This is a guest blog by coached triathlete Neil Price, who Rob has been coaching for the last year. Neil bagged himself a PB by over 80 minutes, coming in on 10.29! Lots of hard work has gone into this result - but he's a great example of getting the work done and reaping the rewards! Well done Neil - back next year for a crack at sub 10? :)
IM Frankfurt – A ruthlessly efficient race
Alarm call – 330am.
Perfect! I’d not managed get to sleep until 1230am due to the noise of fireworks following Germany’s obligatory penalty shootout win against Italy. After forcing down porridge and coffee it was time to waste 20 mins pacing up and down between the loo and my race bag, which I unpacked- and re-packed several times!
If, like me, you suffer from nerves and a twitchy colon pre-race, try getting to the start early. For some reason the free busses ferrying people from town to the lake were sparse. I managed to jump on one at 0515, and arrived only 30mins before the scheduled start. Not ideal and as I rushed around placing bottles on my bike and dropping off my bag I was sure I’d forgotten something essential. I made my way down to the start pens with seconds to spare and jostled into position. And…….breathe.
Paddle– For the first time ever I was not intimidated by the distant buoys marking out the course before me. The thrice weekly swims Rob Wilby had me doing for 6 months gave me confidence that, even with my dodgy technique, I could get through this.
My plan was to start slow and relaxed, building to a steady rhythm and then increase pace in the second half of the swim if I felt like I wasn’t drowning. Oh, and SIGHT. Last year in Lanzarote I was so far off course I had to be corralled in the right direction by one of the Marshalls on a kayak!
The plan seemed to work, even the occasional sick burp, brought on by drinking too much lake water, couldn’t stop me and I emerged onto dry land only mildly disoriented and nauseous and a good 10mins ahead of my previous PB.
T1. Step out of wetsuit elegantly-clip on race belt-find bike easily-throw on helmet with nonchalance-sprint to mount line and jump on steed like a pro!
That was the plan. In truth, I just about got the race belt on without falling over and have no idea how I didn’t crash jumping on my bike!
Bike. The Frankfurt course is advertised as FAST and punctuated only by:
The sound of disc-wheeled German bikers whirring past like a BMW 6 series on Ze-Autobahn!
4 short sharp hills, which allow you sit up, drink, eat and expel excess air from the swim before re-contorting your body into your best/worst aero position.
Cobbles. Yes, some bright spark decided to create the tour of Flanders on an Ironman! Always change into the appropriate gear before bouncing over these bad boys as you’re not going to want to let go of the drops once you’re on them for fear of crashing. Like an utter novice I was stuck in a quad bursting gear for this section on the first loop and burned far too much energy.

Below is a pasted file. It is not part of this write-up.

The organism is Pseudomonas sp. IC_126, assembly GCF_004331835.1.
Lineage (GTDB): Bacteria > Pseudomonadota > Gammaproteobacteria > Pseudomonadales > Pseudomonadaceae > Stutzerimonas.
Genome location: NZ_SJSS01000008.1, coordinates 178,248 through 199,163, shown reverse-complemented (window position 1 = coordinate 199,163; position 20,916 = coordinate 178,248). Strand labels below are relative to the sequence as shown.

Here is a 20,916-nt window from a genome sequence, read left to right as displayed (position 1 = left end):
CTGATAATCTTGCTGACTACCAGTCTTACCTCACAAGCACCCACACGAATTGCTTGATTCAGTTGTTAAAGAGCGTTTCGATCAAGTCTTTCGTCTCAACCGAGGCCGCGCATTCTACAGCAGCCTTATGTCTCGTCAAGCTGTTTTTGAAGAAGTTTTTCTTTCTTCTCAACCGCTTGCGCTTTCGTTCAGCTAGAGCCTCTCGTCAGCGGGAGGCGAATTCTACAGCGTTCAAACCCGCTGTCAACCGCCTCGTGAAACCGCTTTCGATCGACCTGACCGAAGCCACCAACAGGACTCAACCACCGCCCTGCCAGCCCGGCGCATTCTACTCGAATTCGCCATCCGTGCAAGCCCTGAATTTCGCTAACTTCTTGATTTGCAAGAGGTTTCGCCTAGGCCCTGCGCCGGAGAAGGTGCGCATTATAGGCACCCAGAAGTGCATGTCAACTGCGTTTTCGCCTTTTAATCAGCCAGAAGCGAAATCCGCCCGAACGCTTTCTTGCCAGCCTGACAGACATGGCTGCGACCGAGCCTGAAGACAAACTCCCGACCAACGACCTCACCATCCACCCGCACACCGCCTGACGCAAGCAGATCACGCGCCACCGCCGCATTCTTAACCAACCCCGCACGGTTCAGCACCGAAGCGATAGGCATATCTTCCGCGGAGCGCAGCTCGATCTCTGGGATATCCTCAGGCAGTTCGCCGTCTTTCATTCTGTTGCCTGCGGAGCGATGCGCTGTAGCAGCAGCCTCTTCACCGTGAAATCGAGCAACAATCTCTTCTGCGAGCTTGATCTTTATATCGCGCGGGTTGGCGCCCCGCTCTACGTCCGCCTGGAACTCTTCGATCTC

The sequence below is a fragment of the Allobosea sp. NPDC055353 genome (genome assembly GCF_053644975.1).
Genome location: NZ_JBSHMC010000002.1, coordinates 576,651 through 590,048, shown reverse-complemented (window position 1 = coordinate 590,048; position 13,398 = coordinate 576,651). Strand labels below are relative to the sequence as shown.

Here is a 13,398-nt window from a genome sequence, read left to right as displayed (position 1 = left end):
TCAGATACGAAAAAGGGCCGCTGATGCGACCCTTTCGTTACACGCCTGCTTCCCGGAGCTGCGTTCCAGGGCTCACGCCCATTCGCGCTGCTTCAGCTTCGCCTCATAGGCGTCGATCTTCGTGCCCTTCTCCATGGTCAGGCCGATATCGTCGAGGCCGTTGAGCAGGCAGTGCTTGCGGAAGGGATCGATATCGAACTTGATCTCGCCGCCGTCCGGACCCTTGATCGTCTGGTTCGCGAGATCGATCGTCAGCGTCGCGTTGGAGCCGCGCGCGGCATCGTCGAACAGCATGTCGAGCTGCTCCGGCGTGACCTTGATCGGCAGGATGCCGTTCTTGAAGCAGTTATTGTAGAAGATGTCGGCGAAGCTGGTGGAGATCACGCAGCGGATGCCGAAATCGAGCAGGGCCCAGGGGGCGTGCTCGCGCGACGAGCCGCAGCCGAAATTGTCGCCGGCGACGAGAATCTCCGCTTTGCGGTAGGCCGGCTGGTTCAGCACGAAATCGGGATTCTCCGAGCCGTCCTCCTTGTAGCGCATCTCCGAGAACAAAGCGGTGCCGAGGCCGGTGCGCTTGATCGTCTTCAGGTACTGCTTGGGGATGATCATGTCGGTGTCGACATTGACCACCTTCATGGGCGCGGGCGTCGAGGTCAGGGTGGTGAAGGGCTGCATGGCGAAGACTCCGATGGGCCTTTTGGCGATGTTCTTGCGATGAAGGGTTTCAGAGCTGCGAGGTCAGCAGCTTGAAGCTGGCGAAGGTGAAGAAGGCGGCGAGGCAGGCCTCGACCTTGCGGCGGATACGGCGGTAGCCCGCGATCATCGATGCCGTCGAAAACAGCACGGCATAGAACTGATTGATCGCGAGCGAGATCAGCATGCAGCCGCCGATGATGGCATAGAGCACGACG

Overall the bike was cruisey as I sat in the target “power” zone and ate a couple of Snickers in between the sugary gels and drinks. I’d read that Chrissie used chocolate too and thought if it’s good enough for her why not me……I’ve since read she ate only a couple of small pieces and did NOT wolf down 2 bars! Who knows, maybe she could have gone faster had she followed my lead.
One thing to note is that there are a number of long speedy descents off the hills, where you may run out of gears running a Compact chainset. I’d definitely consider switching to a Standard set up if I do this again.
T2. I was getting worried as I actually felt fine. This hadn’t happened before. I usually dismount, swear at the bike and then roll into T2 bow-legged. Not familiar with the excess energy in my legs, I sprinted out onto the run course knowing full well it was reckless folly but that I might at least look good for the cameras!
Run Walk Run. Fast and pancake flat. The course not me! All I had to worry about was 26.2 miles now. I adopted a 9-1 run-walk strategy as per Rob’s instructions that I’d practiced religiously in training and headed out.
Lap 1 (10km) – My blistering pace lasted 200m, at which point I had a word with myself and assumed the desired IM plod. 3 gels downed and I felt good. Hell, I even had time to clear my head by mistakenly inhaling the Ammonia stench of a Portaloo.
Lap 2 (20km) –The 3gph (gels / hour) strategy had my stomach curdling and I had to reduce my pace a little.
Lap 3 (30km) – “Who’s idea was this?” “I can’t feel my left foot” “Can I run and pee without anyone knowing?” These were just some of the thoughts swirling round my head.
I was hurting. My heart rate had dropped and my gut was sloshing around like a washing machine. I also had the mother of all stitches. It now became a game of finding a way to run that hurt the least. It wasn’t pretty.
Lap 4 (42km) – Welcome to the tail end of an Ironman. It was now as much a mental as physical battle just to keep moving forward. I was hoping I wouldn’t hit the wall this time, as I’d never previously got to the final miles without feeling utterly atrocious! I’d migrated from gels to cola, which eventually gave me a second wind and I was able to quicken my “stomp” and push towards the finish. The last 2 miles saw me pass lots of people and this spurred me on more. As I ran up the carpet and through the grandstand I was almost galloping with joy, all that remained was to execute a stupid face for the finishing line photo.
Ironman number 3. DONE. PB bagged. Time for some Sauerkraut, Sausage and Beer!